Class I major histocompatibility antigens are known to restrict the cytotoxic activity of T lymphocytes. However, experiments using monoclonal antibodies against class I antigens showed that these antigens also play some role in the regulation of T cell activation. Three monoclonal antibodies, namely W6/32 (anti-class I HLA-A, B, C, antigens), 4E (anti-class I HLA-B antigens), and BBM.1 (anti-beta 2-microglobulin) significantly suppressed the phytohemagglutinin-induced T cell proliferation. The inhibitory effect of anti-class I antibody was found to depend on the presence of monocyte/macrophage-type adherent cells. In the presence of antibody, adherent cells released a factor that suppressed T cell proliferation. These results suggest that HLA class I antigens on Mo1+ monocyte/macrophage cells function like ligand-receptor molecules, and regulate the secretion of suppressor factor(s).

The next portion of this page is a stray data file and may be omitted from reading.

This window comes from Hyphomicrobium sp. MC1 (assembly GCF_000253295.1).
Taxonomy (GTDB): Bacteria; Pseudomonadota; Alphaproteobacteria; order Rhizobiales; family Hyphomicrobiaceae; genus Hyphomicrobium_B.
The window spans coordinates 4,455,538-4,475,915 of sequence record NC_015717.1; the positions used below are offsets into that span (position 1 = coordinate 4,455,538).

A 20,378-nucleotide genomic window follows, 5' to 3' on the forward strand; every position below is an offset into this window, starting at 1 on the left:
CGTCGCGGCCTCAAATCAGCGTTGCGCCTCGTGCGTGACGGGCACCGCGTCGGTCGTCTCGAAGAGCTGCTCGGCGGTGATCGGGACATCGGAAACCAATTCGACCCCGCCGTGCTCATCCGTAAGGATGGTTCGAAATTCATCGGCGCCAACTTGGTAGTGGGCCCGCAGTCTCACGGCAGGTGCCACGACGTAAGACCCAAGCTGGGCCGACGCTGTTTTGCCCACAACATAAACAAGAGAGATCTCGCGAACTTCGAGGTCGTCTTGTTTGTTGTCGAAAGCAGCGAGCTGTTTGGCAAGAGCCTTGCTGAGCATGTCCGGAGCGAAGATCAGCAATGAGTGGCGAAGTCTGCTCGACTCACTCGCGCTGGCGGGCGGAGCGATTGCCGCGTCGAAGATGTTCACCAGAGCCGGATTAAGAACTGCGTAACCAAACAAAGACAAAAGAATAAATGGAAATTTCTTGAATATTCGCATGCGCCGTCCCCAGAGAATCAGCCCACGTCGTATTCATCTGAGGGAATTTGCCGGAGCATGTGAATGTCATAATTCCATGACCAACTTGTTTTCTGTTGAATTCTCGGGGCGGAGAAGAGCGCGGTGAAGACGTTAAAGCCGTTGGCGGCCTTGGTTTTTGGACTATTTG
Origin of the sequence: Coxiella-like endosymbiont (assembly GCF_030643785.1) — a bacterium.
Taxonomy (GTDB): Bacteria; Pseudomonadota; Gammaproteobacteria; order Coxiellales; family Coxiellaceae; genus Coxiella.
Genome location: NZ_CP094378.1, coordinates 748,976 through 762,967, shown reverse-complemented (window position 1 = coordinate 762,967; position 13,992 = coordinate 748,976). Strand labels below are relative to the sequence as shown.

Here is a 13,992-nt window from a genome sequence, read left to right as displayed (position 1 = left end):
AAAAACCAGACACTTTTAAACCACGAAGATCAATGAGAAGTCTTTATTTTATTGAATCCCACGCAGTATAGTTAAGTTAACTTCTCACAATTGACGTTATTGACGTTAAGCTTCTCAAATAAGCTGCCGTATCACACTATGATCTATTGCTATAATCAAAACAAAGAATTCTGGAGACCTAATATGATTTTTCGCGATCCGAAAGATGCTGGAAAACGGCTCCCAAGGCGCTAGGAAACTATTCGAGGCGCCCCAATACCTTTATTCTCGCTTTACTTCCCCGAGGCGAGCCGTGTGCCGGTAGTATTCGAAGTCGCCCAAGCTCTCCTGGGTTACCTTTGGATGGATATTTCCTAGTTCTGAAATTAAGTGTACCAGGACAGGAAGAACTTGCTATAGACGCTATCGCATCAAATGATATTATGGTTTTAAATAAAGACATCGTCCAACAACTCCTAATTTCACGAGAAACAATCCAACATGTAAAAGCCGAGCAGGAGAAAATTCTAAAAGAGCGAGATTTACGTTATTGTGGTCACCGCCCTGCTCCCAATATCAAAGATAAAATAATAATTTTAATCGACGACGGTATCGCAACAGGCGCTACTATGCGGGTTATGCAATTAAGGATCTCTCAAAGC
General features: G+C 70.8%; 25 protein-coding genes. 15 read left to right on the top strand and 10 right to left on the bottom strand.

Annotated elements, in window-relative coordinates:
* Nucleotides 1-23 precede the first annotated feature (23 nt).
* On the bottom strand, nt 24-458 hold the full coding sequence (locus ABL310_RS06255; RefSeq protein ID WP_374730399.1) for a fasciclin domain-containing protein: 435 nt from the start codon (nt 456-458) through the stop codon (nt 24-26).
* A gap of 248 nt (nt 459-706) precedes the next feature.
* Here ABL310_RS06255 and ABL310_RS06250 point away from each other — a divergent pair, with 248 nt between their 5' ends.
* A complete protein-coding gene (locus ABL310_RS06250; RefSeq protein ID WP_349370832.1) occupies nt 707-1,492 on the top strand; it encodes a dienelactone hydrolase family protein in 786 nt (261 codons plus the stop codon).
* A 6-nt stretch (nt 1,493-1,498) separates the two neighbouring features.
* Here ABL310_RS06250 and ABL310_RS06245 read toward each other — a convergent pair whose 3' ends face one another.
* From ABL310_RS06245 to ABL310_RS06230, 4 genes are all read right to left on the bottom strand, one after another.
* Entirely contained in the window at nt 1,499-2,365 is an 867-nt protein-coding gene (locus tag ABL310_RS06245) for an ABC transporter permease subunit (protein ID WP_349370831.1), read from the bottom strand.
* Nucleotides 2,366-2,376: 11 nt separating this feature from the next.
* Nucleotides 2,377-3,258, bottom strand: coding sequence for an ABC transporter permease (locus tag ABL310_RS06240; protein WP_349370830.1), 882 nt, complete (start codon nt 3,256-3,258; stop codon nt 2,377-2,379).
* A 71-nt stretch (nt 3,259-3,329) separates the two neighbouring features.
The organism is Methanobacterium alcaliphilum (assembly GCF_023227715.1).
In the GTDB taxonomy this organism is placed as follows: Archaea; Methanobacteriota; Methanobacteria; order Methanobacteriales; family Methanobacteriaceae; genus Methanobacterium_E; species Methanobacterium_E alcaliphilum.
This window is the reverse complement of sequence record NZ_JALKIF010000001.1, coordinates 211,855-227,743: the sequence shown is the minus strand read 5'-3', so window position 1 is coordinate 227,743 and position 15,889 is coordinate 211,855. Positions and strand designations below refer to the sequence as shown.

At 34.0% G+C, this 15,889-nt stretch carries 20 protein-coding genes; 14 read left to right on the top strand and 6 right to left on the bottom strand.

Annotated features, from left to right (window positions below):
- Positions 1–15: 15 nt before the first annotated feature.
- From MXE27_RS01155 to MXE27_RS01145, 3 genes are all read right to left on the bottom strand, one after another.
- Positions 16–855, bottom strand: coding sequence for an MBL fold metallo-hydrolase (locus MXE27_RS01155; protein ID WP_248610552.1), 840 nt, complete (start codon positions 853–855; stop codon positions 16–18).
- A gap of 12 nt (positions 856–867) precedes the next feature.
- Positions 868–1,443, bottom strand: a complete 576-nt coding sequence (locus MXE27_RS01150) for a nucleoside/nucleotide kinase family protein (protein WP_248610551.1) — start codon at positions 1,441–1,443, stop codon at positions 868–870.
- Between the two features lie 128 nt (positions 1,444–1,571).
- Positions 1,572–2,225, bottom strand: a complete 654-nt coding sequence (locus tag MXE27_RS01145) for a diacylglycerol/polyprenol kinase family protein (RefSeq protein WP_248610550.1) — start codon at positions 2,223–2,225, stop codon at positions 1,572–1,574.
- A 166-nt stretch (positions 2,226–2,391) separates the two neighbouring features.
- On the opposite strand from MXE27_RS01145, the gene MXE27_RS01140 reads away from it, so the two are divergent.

This content is only available via PDF.
You do not currently have access to this content.